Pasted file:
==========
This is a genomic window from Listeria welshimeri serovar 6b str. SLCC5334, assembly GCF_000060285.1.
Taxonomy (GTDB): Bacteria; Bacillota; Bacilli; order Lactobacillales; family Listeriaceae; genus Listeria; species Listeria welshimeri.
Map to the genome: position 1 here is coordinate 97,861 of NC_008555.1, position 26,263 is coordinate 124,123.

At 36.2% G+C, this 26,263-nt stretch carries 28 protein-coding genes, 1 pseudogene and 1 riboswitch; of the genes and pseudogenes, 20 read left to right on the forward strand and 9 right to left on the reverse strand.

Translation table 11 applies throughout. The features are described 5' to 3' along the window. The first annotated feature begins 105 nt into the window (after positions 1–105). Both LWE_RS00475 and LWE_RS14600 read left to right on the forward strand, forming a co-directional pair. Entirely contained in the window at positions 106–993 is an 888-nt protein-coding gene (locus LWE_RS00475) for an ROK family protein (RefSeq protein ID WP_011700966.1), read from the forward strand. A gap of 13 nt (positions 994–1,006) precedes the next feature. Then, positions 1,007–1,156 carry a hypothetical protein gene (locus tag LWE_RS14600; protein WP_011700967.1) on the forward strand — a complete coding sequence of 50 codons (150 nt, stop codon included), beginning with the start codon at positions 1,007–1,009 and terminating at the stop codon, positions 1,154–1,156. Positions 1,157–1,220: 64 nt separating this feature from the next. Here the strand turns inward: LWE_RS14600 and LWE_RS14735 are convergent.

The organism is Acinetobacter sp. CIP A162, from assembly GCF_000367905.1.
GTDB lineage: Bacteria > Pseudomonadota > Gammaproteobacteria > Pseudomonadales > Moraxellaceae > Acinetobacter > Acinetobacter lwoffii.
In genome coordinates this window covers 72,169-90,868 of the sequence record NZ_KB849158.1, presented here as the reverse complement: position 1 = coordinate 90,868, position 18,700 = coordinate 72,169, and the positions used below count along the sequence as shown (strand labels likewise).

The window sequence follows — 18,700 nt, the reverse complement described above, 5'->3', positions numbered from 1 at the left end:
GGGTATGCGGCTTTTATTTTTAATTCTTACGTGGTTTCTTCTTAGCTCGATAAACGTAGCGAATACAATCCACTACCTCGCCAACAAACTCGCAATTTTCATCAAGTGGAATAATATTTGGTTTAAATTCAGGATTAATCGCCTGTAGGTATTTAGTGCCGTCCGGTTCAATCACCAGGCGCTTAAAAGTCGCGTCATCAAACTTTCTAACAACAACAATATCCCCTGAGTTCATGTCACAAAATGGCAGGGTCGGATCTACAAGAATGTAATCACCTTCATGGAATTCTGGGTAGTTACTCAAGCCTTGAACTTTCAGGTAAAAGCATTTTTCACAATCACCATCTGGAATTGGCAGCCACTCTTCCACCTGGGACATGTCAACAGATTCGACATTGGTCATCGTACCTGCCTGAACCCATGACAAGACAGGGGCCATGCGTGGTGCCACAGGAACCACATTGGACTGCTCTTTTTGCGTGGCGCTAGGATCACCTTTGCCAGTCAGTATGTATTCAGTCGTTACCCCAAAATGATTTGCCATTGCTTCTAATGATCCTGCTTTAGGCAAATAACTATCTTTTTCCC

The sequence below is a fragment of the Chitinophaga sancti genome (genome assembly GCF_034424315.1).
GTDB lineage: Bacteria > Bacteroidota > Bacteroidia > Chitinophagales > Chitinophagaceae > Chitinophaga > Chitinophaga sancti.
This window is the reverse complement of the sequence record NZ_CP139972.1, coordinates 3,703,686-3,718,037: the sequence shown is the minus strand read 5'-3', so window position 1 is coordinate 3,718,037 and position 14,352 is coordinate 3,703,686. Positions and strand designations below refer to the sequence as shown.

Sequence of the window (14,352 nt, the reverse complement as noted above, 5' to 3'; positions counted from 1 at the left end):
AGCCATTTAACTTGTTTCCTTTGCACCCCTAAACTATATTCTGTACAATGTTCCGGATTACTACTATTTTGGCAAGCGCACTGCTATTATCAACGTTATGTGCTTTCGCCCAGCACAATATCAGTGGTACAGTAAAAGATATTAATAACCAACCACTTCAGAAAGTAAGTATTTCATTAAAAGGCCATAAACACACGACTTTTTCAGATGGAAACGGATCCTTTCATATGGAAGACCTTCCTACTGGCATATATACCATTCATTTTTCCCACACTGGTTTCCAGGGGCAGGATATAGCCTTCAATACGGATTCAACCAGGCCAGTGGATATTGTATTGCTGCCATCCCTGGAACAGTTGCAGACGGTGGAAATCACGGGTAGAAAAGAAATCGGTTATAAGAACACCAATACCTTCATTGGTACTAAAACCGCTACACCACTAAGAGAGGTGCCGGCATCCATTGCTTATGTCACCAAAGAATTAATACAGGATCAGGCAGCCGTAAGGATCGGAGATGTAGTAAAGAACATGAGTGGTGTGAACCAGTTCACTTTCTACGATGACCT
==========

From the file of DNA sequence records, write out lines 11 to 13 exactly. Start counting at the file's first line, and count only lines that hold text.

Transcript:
The sequence below is a fragment of the Chitinophaga sancti genome (genome assembly GCF_034424315.1).
GTDB lineage: Bacteria > Bacteroidota > Bacteroidia > Chitinophagales > Chitinophagaceae > Chitinophaga > Chitinophaga sancti.
This window is the reverse complement of the sequence record NZ_CP139972.1, coordinates 3,703,686-3,718,037: the sequence shown is the minus strand read 5'-3', so window position 1 is coordinate 3,718,037 and position 14,352 is coordinate 3,703,686. Positions and strand designations below refer to the sequence as shown.